Thursday, April 23, 2009


UPDATE: Caltrout made it easy to contribute--CLICK HERE

I've had the pleasure of hiking into Silver King Creek at Llewelyn Falls on two occasions. The first was a solo trip that I wrote about here. The second occasion was a trip with Bernie Weston and DFG's Dave Lentz. On those trips I caught three native Paiute Trout that had come down over the falls from the pure population above.

I went back a second time because the three of us thought it would be the last chance to catch a Paiute in its native range for some time. The day after our trip Silver King was to be closed for rotenone treatment to remove the non-native rainbows to make way for the native fish. Unfortunatley, on the evening of the day before the restoration was to start, after the DFG had mobilized at the trailhead and organized supplies and volunteers, a last minute lawsuit and court order sidetracked the restoration efforts.

As part of the restoration plan and ongoing management effort, the regulations were changed effective the day the treatment was to take place. The fishing closure point on the creek was moved from the falls a ways downstream to Tamarack Creek. This new closure point has remained in effect since that day in August 2005 and has effectively wiped out any possibility of catching a Paiute in their native range. I do know of one person that went into Silver King below the new closure point and caught a Piaute at the conflunce of a tributary creek that holds Paiutes in its headwaters. To me this was remarkable. I've also spoken with a few folks that have caught Paiutes in legal waters outside of their native range. To do this requires some tough off-trail hiking, good navigation skills, and a lot of determination.

This is a Paiute that was caught just below the falls.

Four years later Dave the DFG is continuing in their efforts to restore the Paiute. They are obviously committed to doing everything they can to protect diversity and are in it for the long haul. My hat goes off to them and I stand committed to do whatever I can to help support the goal of restoring native species to their native ranges. Silver King is a beautiful creek in a spectacular high alpine setting and its beauty will only be enhanced if this rare trout is able to once again fin in the waters that drove its diversification.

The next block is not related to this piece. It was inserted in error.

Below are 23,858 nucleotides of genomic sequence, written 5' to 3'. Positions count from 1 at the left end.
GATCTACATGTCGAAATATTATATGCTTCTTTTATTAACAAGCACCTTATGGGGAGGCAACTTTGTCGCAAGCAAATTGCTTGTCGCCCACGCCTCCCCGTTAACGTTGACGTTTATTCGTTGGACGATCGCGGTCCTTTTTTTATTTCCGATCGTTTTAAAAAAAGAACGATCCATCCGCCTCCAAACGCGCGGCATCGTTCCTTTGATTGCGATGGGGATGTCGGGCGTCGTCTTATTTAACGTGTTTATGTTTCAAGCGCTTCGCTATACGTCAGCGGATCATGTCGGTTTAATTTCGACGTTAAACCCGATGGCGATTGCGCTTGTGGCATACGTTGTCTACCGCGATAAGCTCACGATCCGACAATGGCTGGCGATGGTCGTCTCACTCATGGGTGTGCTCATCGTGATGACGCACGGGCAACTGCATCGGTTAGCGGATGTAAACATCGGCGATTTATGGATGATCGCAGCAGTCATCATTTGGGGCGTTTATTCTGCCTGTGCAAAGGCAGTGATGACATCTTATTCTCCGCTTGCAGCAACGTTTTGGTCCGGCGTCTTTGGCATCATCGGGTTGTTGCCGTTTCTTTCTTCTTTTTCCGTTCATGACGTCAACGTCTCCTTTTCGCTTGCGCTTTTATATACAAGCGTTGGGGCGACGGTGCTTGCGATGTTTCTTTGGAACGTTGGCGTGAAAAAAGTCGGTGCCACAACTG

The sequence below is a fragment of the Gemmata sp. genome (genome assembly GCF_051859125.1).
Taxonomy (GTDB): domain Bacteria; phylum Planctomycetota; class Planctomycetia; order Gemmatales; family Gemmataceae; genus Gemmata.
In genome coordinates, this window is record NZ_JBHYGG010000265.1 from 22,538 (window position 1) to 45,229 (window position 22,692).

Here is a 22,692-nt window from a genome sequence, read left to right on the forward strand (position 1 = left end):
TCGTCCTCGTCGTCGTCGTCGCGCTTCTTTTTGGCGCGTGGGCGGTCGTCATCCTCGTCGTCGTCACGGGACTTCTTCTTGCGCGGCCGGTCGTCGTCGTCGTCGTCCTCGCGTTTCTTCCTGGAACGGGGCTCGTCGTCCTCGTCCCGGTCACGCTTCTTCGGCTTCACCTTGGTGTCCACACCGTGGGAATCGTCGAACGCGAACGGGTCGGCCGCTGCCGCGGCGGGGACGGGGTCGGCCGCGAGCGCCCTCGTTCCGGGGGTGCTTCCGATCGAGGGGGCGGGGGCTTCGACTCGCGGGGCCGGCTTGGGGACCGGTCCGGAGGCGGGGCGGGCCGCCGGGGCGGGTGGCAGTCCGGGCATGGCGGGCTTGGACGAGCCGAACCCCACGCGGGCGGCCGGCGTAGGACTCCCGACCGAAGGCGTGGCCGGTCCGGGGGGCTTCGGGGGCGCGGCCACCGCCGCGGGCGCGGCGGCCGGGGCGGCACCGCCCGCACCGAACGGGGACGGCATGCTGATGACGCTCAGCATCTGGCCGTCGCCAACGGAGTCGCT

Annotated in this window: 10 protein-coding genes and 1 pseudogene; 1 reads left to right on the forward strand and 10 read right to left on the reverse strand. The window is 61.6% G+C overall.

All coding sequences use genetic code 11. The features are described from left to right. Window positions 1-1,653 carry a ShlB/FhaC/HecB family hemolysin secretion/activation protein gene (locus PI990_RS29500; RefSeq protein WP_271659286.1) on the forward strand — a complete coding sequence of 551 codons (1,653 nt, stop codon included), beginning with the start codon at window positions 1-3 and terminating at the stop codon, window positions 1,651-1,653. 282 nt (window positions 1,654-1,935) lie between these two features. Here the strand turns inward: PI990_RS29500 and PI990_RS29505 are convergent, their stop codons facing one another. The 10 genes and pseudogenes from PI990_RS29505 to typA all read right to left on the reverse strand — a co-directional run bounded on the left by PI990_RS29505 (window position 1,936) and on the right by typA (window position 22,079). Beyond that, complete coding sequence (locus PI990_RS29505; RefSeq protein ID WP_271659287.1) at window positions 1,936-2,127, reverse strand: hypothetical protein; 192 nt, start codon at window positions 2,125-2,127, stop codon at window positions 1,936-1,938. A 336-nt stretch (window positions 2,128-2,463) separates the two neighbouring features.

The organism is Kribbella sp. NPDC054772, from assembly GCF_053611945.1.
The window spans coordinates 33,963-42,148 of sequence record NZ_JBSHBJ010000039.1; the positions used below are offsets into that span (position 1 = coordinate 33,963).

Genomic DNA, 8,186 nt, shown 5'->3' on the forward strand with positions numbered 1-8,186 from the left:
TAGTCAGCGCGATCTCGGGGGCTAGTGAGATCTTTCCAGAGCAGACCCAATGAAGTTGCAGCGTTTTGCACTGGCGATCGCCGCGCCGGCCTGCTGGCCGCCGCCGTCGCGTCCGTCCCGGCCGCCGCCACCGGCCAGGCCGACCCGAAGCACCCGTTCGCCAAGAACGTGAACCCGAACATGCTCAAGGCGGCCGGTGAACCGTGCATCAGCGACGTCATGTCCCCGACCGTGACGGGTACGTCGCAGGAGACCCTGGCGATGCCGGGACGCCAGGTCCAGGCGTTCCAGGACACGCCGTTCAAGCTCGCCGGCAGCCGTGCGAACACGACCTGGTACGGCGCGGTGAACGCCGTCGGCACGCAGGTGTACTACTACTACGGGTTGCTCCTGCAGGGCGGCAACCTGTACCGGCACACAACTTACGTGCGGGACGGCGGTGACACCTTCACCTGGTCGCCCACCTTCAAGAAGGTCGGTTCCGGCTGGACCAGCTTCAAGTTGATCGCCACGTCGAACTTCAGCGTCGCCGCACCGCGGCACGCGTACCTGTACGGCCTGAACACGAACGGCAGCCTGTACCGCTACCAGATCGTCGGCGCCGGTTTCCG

Below is a letter from Dave Lentz of the DFG:

I would like to request that Sac-Sierra TU write a letter of support for the Paiute cutthroat restoration project on Silver King Creek. This would entail endorsing the alternative number 2, eradicating non-native trout below Llewellyn Falls using rotenone, from the draft EIS/EIR that is in comment period now.

Here are links to information about the restoration project. First, DFG's website which has the NEPA/CEQA documents(600+pgs, about 9MB). Comment letters can be snail mailed to DFG in Rancho Cordova or emailed, as well. Comment Deadline is May 4.--

Also, a link to Ted Williams, Conservation writer for Fly Rod and Reel Magazine that has a lot of background on the Paiute cutthroat project and other western native trout restoration issues:

Letters from individuals (in addition to a chapter letter) that support restoring the Paiute cutthroat would be greatly appreciated--this may turn out to be "numbers game", supporters v. opponents, in certain of the approval arenas that the project must pass. There are several permitting steps that are vulnerable to opposition. Supporters should favor Alternative 2 in the EIS/EIR and support returning the Paiute to its native home. So, this would be asking a favor of you individually, as well to write.

Letters to: Stafford Lehr, Calif. DFG, 1701 Nimbus Rd., Rancho Cordova, CA 95670

or email letters:

let me know if you need more info. Have a great board meeting and keep up the good work!!

thanks, Dave Lentz

David Lentz
Threatened Trout Coordinator

California Department of Fish and Game
Fisheries Branch
830 S Street
Sacramento, CA 95811

Sunday, April 19, 2009

Upper & Lower Sac

A couple weeks back I spent the weekend up around Redding and fished the Upper Sac one day and then did an overnight float trip on the Lower Sac the next two. The reports said the Upper Sac was fishing tough with high water and that the Lower Sac was on fire. The reports were pretty accurate.

I fished the Upper around Delta at a few spots I like and have caught big fish at in the past. The lower part of the Upper Sac is a great stretch of the river with bigger water and bigger fish. It seems that there are a few larger and wild fish down low that can be difficult to catch and a lot more "cookie cutters" up top. At least that has been my experience. I managed to dredge this nice fish up not too far from Delta.

Before starting the drift on the Lower Sac we fished near the Sundial Bridge. This picture is a must have for norcal anglers.

We drifted from Bonnyview down to Jelly's Ferry and camped about half way in between. The boat was a two-man pontoon that was pretty easy to fish from. About half the fish caught came from drifting and half from wading. I'll take wade-caught fish over fish from a boat any day. There are truckloads of fish in the Lower Sac and if you drift enough water with a good drift you will catch them. On the other hand, when you are wading you can find a spot where there are likely fish and then use knowledge and experience to figure out what is going on. We had one such experience on this trip where it took about an hour to figure it out, but then once we did we yarded 'em.

Below are some representative Lower Sac rainbows.